North Korea shows off largest-ever number of nuclear missiles at nighttime parade
By Josh Smith and Soo-hyang Choi
SEOUL (Reuters) -Nuclear-armed North Korea showcased its missile production muscle during a nighttime parade, state media reported on Thursday, displaying more intercontinental ballistic missiles (ICBMs) than ever before and hinting at a new solid-fuel weapon.
The country has forged ahead with its ballistic missile programme, test-launching dozens of advanced missiles last year despite United Nations Security Council resolutions and sanctions.
"This time, Kim Jong Un let North Korea’s expanding tactical and long-range missile forces speak for themselves," said Leif-Eric Easley, a professor at Ewha University in Seoul. "The message Pyongyang wants to send internationally, demonstrating its capabilities to deter and coerce, will likely come in the form of solid-fuel missile tests and detonation of a miniaturised nuclear device."
Imagery released by state media outlet KCNA of the Wednesday night parade showed as many as 11 Hwasong-17s, North Korea's largest ICBM, which are suspected to be able to strike nearly anywhere in the world with a nuclear warhead.
Eleven missiles could be enough to overwhelm current U.S. missile defences, Ankit Panda of the United States–based Carnegie Endowment for International Peace said on Twitter.
"This is cumulatively more ICBM launchers than we've ever seen before at a North Korean parade," he said in a tweet.
The Hwasong-17 was first tested last year. Alongside them at the parade were what some analysts said could be a prototype or mockup of a new solid-fuel ICBM in canister launchers.
Developing a solid-fuel ICBM has long been seen as a key goal for the country, as it could make its nuclear missiles harder to spot and destroy during a conflict.
North Korea held the parade in Pyongyang to mark the 75th anniversary of the founding of its army, KCNA said. Leader Kim Jong Un attended with his daughter, who is seen as playing a possible future leadership role in the hereditary dictatorship.
South Korea's foreign ministry criticised North Korea for holding the event when it is facing a worsening food crisis and economic difficulties.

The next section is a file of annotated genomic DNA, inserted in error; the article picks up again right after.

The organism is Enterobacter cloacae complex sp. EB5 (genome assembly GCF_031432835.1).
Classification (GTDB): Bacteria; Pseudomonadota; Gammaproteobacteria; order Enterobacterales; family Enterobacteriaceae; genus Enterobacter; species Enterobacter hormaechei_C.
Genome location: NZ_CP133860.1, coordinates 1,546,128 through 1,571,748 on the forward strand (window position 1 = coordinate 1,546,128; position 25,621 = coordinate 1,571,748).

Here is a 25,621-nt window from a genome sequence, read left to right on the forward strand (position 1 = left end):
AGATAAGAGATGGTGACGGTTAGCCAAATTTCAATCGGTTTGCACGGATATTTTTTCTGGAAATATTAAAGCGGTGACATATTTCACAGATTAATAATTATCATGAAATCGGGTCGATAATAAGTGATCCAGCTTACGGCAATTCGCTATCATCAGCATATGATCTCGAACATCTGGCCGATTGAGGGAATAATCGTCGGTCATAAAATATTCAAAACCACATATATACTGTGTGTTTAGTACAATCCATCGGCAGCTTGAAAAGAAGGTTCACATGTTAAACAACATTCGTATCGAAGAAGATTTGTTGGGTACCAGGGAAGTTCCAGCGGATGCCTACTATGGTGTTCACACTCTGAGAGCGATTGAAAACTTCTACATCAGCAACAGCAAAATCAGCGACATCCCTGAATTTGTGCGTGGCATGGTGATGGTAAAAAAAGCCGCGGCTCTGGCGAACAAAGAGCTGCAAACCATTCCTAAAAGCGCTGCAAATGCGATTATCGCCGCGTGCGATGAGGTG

"We urge North Korea to immediately stop illegal nuclear and missile development, and reckless nuclear threats, and promptly return to the denuclearisation negotiations," South Korea's foreign ministry spokesperson, Lim Soo-suk, told a regular briefing.
North Korea has said its missile programme and nuclear weapons development fall under its sovereign right to self defence, and are necessary because of hostile policies by the United States and its allies.
In December North Korea conducted the first static ground test of a large solid-propellant rocket motor at its Sohae Satellite Launching Station, but at the time it was unclear whether it was solely for the country's submarine-launched ballistic missile (SLBM) programme, said Dave Schmerler, a researcher at the James Martin Center for Nonproliferation Studies (CNS).
North Korea has not launched its new missile submarine, however, so the parade weapon suggests intentional signalling that Pyongyang is pursuing a complex, land-based ICBM deterrent, he said.
"The general takeaway is that we should expect to see North Korea test a large land-based solid-fuel ICBM," Schmerler said.
Most of the country's largest ballistic missiles use liquid fuel, which requires them to be loaded with propellant at their launch site - a time-consuming process.
It is unclear how close the suspected new missile could be to testing. North Korea has sometimes displayed mockups at the parades.
(Reporting by Josh Smith; Editing by Gerry Doyle)